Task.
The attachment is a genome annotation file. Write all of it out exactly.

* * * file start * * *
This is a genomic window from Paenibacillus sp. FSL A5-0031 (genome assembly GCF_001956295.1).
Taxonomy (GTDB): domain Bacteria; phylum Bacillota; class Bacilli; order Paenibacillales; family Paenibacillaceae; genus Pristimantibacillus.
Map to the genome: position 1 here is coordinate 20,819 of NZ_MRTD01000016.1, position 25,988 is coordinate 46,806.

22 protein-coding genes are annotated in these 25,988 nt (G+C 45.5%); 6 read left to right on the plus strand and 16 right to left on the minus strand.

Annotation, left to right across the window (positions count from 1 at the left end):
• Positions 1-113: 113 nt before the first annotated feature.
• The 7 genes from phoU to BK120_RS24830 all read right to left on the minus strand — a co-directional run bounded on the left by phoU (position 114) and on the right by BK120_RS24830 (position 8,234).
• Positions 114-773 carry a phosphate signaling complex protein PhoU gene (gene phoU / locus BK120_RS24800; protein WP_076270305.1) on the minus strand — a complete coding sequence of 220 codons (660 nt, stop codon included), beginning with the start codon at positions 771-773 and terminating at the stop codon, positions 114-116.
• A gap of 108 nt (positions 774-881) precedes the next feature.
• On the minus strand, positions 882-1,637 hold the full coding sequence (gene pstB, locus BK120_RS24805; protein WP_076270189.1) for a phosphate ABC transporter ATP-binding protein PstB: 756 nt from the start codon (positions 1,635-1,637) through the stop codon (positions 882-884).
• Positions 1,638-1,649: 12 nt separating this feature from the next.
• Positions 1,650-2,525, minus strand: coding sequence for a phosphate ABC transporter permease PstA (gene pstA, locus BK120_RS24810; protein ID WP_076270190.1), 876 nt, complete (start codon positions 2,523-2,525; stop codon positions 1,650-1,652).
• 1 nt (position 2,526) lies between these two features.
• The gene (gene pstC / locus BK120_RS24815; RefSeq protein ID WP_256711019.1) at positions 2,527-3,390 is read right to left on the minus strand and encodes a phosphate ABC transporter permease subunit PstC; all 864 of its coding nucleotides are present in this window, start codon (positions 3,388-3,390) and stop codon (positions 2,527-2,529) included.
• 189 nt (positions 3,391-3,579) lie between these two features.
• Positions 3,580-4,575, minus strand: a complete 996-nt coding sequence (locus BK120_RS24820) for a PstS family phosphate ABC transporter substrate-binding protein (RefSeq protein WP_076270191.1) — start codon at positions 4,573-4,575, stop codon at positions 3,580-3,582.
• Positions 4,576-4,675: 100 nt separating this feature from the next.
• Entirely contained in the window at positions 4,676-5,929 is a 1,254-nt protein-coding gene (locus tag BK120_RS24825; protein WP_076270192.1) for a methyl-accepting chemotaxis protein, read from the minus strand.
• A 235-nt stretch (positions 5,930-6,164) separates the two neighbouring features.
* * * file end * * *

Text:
This is a genomic window from Paenibacillus sp. FSL A5-0031 (genome assembly GCF_001956295.1).
Taxonomy (GTDB): domain Bacteria; phylum Bacillota; class Bacilli; order Paenibacillales; family Paenibacillaceae; genus Pristimantibacillus.
Map to the genome: position 1 here is coordinate 20,819 of NZ_MRTD01000016.1, position 25,988 is coordinate 46,806.

22 protein-coding genes are annotated in these 25,988 nt (G+C 45.5%); 6 read left to right on the plus strand and 16 right to left on the minus strand.

Annotation, left to right across the window (positions count from 1 at the left end):
• Positions 1-113: 113 nt before the first annotated feature.
• The 7 genes from phoU to BK120_RS24830 all read right to left on the minus strand — a co-directional run bounded on the left by phoU (position 114) and on the right by BK120_RS24830 (position 8,234).
• Positions 114-773 carry a phosphate signaling complex protein PhoU gene (gene phoU / locus BK120_RS24800; protein WP_076270305.1) on the minus strand — a complete coding sequence of 220 codons (660 nt, stop codon included), beginning with the start codon at positions 771-773 and terminating at the stop codon, positions 114-116.
• A gap of 108 nt (positions 774-881) precedes the next feature.
• On the minus strand, positions 882-1,637 hold the full coding sequence (gene pstB, locus BK120_RS24805; protein WP_076270189.1) for a phosphate ABC transporter ATP-binding protein PstB: 756 nt from the start codon (positions 1,635-1,637) through the stop codon (positions 882-884).
• Positions 1,638-1,649: 12 nt separating this feature from the next.
• Positions 1,650-2,525, minus strand: coding sequence for a phosphate ABC transporter permease PstA (gene pstA, locus BK120_RS24810; protein ID WP_076270190.1), 876 nt, complete (start codon positions 2,523-2,525; stop codon positions 1,650-1,652).
• 1 nt (position 2,526) lies between these two features.
• The gene (gene pstC / locus BK120_RS24815; RefSeq protein ID WP_256711019.1) at positions 2,527-3,390 is read right to left on the minus strand and encodes a phosphate ABC transporter permease subunit PstC; all 864 of its coding nucleotides are present in this window, start codon (positions 3,388-3,390) and stop codon (positions 2,527-2,529) included.
• 189 nt (positions 3,391-3,579) lie between these two features.
• Positions 3,580-4,575, minus strand: a complete 996-nt coding sequence (locus BK120_RS24820) for a PstS family phosphate ABC transporter substrate-binding protein (RefSeq protein WP_076270191.1) — start codon at positions 4,573-4,575, stop codon at positions 3,580-3,582.
• Positions 4,576-4,675: 100 nt separating this feature from the next.
• Entirely contained in the window at positions 4,676-5,929 is a 1,254-nt protein-coding gene (locus tag BK120_RS24825; protein WP_076270192.1) for a methyl-accepting chemotaxis protein, read from the minus strand.
• A 235-nt stretch (positions 5,930-6,164) separates the two neighbouring features.